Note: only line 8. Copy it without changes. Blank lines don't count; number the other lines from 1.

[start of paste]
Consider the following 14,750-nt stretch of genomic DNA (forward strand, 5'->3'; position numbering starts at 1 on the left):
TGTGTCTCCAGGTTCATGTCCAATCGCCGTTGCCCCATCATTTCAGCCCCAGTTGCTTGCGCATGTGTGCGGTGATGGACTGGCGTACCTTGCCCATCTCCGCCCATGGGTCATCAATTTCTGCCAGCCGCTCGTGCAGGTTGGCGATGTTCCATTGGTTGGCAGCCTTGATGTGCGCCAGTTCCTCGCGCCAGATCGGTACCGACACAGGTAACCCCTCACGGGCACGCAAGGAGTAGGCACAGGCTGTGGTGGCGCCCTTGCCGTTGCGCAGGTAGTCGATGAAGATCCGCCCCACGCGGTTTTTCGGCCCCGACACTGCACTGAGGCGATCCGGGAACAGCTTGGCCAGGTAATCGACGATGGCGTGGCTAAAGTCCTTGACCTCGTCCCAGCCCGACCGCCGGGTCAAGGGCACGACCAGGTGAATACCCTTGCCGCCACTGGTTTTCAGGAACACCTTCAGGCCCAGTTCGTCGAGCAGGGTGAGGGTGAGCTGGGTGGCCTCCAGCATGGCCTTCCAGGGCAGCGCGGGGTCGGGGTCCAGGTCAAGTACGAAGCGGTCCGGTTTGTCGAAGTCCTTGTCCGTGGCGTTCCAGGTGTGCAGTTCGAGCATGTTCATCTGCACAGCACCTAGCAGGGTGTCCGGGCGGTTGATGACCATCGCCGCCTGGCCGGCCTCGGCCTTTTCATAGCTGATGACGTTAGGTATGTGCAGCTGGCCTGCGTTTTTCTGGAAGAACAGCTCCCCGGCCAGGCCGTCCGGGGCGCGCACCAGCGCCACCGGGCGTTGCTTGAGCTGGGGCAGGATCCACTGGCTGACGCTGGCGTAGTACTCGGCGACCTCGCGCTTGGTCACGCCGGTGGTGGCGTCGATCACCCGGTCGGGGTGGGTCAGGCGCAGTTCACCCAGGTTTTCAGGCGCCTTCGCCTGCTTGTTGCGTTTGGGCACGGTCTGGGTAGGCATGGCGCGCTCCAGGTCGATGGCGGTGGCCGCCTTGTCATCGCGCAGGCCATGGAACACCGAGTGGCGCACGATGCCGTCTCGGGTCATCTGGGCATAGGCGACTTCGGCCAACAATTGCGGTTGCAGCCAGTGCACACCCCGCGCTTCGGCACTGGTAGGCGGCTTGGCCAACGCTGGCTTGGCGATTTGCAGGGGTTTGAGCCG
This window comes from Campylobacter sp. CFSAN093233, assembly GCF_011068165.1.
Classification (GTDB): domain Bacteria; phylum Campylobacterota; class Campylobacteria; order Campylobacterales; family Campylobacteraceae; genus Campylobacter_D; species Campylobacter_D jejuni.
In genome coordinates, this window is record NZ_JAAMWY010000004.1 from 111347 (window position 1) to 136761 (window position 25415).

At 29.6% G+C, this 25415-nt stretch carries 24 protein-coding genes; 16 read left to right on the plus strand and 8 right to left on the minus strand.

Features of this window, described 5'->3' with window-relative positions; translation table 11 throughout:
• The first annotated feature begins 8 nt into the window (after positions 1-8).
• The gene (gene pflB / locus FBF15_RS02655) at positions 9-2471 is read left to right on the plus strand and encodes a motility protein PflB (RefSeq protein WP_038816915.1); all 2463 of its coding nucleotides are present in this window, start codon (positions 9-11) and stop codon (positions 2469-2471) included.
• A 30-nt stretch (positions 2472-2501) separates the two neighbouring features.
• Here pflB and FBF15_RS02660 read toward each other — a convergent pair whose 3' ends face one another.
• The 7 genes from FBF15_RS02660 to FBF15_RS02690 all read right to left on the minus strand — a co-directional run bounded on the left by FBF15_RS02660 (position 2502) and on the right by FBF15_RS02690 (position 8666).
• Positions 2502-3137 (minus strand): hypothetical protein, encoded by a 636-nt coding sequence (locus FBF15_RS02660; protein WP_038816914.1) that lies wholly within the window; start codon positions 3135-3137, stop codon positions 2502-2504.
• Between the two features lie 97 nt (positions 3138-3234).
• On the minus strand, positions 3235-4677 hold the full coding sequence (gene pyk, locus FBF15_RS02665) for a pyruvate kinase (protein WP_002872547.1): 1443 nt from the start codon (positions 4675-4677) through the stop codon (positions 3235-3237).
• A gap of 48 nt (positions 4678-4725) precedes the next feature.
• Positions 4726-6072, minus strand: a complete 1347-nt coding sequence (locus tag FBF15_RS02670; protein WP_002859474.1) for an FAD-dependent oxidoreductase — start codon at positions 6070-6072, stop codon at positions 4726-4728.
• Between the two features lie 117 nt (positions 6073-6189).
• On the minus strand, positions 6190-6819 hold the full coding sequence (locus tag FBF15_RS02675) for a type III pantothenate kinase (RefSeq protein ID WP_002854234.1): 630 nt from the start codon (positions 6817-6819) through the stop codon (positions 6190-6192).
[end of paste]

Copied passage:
• The first annotated feature begins 8 nt into the window (after positions 1-8).